bakhauddin nakhshbandi ensembleIf you sow the seed of good it will grow into seven ears and then yield seven hundred good deeds. Bakhauddin Nakhshbandi Ensemble Bukhara’s holiest complex is a place of shrines, stories and superstitions, of burgeoning faith and parallel Islam. It is also the burial place of one of Sufic Islam’s founders and holiest saints, Khazreti Mohammed Bakhauddin  Nakhshbandi (Baha-al-din, Uzbek: Bahovuddin) (1318-1389).

Bakhauddin (“The Decoration of Religion”) was born a few kilometres from the present complex in the town of Kasri Orifon into a family of metalworkers, from where he took the name Nakhshbandi (“Engraver of Metals”). He came under the early influence of Abdul Khaliq Gijduvani and as a married man spent 12 years in the employ of Tamerlane’s nephew Khalil Sultan after which, according to the Encyclopedia of Islam, he devoted himself to “the care of animals for seven years and road-mending for another seven”. This last vocation is not quite as bizarre as it may sound, for Nakhshbandi espoused a life of hard work, self-reliance and modesty, encouraging all his pupils to learn a trade as he himself had done. His 11 principlesof conduct were based on a retreat from authority, spiritual purity and a rejection of ostentation or ceremony, principles that were stretched to their limit by the Nakhshbandi brotherhood’s early rejection of communism in the 1920s and subsequent tacit support for the basmachi revolt.

The shrine itself is steeped in superstition. Pilgrims circle and kiss Bakhauddin Nakhshbandi’s tombstone, tie rags, money and wishes around the tree said to have sprouted from his staff and cook offerings and sacrifices in the specially-built mass kitchens after these wishes have been granted. The site is also permeated with the holy Sufic number seven; in the seventh month the saint came into the world, in his seventh year he knew the Koran by heart and at the age of 70 he breathed his last. In the nearby museum a display of seven lambskins refers to the traditional seven tenge fee to the site and in Central Asian funerals male friends of the deceased jostle to carry the coffin for the expected seven steps.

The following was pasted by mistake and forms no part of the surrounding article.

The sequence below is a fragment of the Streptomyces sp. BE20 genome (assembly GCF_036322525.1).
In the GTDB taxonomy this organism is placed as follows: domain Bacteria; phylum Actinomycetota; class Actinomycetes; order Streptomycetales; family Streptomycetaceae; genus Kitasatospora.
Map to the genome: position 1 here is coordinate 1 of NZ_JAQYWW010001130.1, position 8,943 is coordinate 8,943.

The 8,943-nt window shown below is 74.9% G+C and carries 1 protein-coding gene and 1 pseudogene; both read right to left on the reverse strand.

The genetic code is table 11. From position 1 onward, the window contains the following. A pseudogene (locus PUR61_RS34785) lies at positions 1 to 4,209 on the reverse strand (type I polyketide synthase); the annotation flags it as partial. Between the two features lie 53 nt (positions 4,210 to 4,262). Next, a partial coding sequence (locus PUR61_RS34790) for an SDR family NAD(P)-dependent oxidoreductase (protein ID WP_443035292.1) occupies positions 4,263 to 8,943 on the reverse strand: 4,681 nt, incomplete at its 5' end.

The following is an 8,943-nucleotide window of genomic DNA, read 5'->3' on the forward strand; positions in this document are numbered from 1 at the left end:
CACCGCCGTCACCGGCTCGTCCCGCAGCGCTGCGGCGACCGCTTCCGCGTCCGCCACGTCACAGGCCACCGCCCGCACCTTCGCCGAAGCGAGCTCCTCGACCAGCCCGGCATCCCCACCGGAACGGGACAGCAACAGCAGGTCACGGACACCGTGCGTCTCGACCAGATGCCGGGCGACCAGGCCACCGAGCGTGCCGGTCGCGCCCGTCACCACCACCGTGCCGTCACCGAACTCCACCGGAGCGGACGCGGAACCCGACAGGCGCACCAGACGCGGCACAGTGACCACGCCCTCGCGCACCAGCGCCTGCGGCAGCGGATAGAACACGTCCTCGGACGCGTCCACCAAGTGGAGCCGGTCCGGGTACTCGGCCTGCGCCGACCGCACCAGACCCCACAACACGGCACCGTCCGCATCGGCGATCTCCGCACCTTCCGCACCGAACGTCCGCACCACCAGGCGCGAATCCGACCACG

The spiritual focus of any visit is the large mazaar encasing the black tombstone of the saint, traditionally known as the Stone of Desire, and the 20 graves of past pilgrims that include the Khans Abdul Aziz and Abdullah II. The holy courtyard is enclosed by the Abu’l Faiz Khan Mosque (1720), now used as a women’s mosque, and the Muzaffar Khan Mosque, built 150 years later. The architectural centre of the complex is the huge khanagha built in the same year as the tomb (1544) by the Uzbek chief Abdul Aziz Khan; a cool, cubed building equipped with 48 hujra cells and crowned by a huge 30-metre (98-foot) high dome.

In 1993, on the 675th anniversary of Bakhauddin Nakhshbandi’s birth, the complex was restored and revamped with Turkish and Pakistani money and unveiled in a great show of international Muslim brotherhood. The event marked not only the reconnection of Uzbekistan with the international Muslim community, but also formalized the rebirth of official religion, a process that had started under perestroika and will continue to underscore the new Islamic orientation of an independent Central Asia. Further renovations took place in 2003 to celebrate the 685th anniversary of Nakhshbandi’s birth.